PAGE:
Iceman #5
Is it good?
This issue has some faults, but it's still great. This conversation between Bobby and his parents has been a long time coming, and the creators don't rush through it. Instead, the reader gets to inhabit Bobby's world and feel the story's emotional impact head-on.
All of the dialogue in the coming out scene is fantastic and rings true emotionally
The handling of Bobby's powers and new developments regarding them is great
This is a comic that can be painful to read at times--if that's not a sign of a job well done then I don't know what is
Some of the line-work doesn't feel as clean as it could
The coloration, though good overall, isn't always as strong as it could be

  • Jan Arrah

    I don’t get how this is remotely emotional or powerful or how this needs to be done in any way. We’ve seen for years and in multiple issues of this VERY COMIC that Bobby’s parents are terrible people. We’ve seen that they already don’t like their son because he’s a mutant. We’ve seen all this. Bobby, in the past, has written off his parents and formed a new, better family with the X-Men and.. rather than focusing on Bobby’s real family, which by the way many people have a close knit group of friends that are “family” more than their biological family.. we’re wasting a ton of time with Iceman constantly seeking approval from people who’ve already rejected him… and he’s already rejected. It’s an utterly stupid and pointless exercise and it’s Sina Grace openly slamming his story into Iceman’s world rather than him telling an iceman story. He wanted a craptastic coming out story and he was going to FORCE it no matter what..

    And that forced story just falls to pieces the first time you even examine it. It’s clear, through the issues that Sina Grace doesn’t know much about the X-Men. It’s clear that Iceman’s not building to much or that there is really much Bobby here other than an occasional joke that works. It’s been all about what Sina Grace wanted to tell and.. well it’s been bad. This plot took 5 issues to come out….. and it didn’t even matter. 5 issues of waste building up to this… add in Kitty demanding to be Bobby’s gay best friend (and pretty much the only X-Men that has appeared at all.. despite Bobby’s close relationship with numerous other X-Men INCLUDING Rogue, who has a sisterly relationship with Bobby going back decades). Bobby comes out to a random assortment of X-Men including Boomboom/boomer/meltdown for some random reason over TEXT MESSAGE.. but his relationship with the bio family that hates him.. that needs to be 5 issues of build up.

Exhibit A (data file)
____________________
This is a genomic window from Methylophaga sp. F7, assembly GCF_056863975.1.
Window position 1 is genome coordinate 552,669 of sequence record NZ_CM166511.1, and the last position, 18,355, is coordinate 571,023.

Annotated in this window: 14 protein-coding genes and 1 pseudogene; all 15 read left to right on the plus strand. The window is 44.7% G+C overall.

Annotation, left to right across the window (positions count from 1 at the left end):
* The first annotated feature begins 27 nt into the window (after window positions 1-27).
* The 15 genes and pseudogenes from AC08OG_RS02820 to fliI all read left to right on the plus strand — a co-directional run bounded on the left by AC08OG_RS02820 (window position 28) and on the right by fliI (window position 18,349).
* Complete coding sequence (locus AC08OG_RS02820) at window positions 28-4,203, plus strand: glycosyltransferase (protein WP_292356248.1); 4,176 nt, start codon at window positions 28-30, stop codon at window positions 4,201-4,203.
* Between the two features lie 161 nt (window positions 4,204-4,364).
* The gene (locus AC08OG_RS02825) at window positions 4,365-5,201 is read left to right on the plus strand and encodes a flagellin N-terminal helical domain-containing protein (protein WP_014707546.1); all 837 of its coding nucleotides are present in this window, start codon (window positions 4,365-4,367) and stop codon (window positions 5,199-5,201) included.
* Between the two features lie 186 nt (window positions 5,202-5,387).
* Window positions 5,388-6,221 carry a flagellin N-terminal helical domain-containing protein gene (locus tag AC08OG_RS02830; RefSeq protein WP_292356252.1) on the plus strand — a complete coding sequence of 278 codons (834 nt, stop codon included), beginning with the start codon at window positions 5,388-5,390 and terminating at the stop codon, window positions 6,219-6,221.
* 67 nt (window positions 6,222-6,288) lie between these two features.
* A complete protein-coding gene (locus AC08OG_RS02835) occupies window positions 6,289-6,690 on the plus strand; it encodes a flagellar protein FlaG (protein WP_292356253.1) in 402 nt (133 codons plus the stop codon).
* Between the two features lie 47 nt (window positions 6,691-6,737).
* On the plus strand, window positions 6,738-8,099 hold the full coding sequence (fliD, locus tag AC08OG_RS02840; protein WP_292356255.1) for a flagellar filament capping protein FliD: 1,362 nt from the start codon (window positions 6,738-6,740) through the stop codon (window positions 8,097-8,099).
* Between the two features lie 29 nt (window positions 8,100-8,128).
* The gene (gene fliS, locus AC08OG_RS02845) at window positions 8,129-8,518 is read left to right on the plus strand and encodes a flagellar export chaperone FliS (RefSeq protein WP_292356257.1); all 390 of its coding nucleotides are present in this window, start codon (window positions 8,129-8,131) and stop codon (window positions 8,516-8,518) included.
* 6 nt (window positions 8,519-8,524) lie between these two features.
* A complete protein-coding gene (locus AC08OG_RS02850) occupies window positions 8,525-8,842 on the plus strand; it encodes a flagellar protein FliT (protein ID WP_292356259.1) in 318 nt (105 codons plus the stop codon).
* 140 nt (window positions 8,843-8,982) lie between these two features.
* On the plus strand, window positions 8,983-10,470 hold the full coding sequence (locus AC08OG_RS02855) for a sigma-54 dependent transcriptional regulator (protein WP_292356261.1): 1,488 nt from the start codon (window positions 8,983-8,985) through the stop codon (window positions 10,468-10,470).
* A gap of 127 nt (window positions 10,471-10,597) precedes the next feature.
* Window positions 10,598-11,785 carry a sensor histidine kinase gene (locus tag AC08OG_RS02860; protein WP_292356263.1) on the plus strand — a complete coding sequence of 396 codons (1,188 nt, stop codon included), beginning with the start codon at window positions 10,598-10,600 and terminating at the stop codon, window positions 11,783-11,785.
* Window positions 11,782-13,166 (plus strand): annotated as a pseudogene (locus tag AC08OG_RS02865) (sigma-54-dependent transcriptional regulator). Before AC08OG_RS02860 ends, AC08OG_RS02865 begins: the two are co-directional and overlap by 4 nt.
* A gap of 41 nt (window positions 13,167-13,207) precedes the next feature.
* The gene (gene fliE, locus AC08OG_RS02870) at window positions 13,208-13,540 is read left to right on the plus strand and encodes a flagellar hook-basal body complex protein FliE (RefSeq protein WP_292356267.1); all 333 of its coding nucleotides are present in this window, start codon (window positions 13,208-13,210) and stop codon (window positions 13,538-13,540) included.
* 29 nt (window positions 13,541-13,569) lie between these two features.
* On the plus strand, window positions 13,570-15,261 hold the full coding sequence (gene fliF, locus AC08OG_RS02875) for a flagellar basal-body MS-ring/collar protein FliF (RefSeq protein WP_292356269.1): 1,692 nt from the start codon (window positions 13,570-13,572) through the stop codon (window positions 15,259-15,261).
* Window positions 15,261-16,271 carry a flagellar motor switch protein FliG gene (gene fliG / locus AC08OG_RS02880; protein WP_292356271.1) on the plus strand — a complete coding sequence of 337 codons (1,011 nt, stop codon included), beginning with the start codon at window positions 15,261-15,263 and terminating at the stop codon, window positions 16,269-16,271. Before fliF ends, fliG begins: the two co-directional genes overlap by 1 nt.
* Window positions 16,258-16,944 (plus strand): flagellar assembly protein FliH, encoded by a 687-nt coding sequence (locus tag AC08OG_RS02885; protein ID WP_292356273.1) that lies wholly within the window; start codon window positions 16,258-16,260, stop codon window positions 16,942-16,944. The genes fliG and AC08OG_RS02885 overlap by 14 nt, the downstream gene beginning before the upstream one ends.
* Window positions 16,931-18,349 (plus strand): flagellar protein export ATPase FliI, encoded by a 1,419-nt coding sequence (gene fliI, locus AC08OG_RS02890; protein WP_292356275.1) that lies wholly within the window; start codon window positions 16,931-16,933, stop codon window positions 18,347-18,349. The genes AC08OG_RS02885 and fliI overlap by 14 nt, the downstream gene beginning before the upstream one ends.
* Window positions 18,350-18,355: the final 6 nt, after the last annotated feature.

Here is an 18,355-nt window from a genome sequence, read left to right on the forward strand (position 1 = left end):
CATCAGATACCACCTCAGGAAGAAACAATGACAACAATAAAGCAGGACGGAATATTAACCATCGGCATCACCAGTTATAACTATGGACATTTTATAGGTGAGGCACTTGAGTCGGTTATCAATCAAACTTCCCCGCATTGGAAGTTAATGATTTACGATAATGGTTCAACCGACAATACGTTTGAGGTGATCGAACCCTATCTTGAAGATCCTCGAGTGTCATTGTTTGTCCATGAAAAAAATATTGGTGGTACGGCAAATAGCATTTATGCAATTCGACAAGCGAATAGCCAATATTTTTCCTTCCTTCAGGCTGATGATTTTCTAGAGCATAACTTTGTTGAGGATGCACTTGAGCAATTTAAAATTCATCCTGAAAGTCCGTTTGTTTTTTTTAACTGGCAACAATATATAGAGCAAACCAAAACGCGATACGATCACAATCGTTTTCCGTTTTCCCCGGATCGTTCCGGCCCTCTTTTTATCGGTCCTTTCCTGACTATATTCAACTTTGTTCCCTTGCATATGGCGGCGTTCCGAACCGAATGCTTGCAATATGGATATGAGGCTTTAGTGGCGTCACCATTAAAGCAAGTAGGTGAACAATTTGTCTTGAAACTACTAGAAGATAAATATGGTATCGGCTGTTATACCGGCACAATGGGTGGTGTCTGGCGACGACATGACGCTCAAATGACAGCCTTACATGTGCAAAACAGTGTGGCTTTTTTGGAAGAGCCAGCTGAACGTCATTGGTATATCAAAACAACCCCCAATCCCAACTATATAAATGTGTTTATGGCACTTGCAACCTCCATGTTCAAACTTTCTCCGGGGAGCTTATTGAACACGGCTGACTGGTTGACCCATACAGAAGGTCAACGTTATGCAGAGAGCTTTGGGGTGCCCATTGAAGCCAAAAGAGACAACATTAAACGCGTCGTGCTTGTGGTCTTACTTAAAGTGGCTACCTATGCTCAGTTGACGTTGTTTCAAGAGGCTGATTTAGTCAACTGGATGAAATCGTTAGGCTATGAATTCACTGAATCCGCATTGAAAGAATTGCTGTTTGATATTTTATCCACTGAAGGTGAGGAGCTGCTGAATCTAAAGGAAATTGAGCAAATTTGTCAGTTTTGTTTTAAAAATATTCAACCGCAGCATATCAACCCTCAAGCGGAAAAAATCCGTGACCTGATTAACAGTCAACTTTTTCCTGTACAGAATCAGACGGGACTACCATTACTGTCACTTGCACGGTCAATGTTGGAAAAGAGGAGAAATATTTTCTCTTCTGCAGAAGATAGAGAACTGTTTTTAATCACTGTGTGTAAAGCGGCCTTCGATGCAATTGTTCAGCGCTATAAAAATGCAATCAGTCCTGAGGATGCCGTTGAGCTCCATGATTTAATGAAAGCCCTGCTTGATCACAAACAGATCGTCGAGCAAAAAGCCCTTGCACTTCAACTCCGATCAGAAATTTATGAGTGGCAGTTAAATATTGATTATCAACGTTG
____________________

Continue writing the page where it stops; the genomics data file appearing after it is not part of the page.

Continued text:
Oh and let’s not forget that Bobby SUCKS as a teacher and mentor.. and that he was a complete and utter asshole to Zack, whom weirdly joined the X-Men under almost exactly the same circumstances as Bobby.. but Bobby had no sympathy or compassion or time for the kid… Seriously.. the lack of X-Men knowledge and the desire to smash this plot in even though it doesn’t work and isn’t remotely interesting.. is dooming what could have been a great book.

    Oh and the art sucks.. and the covers are bad..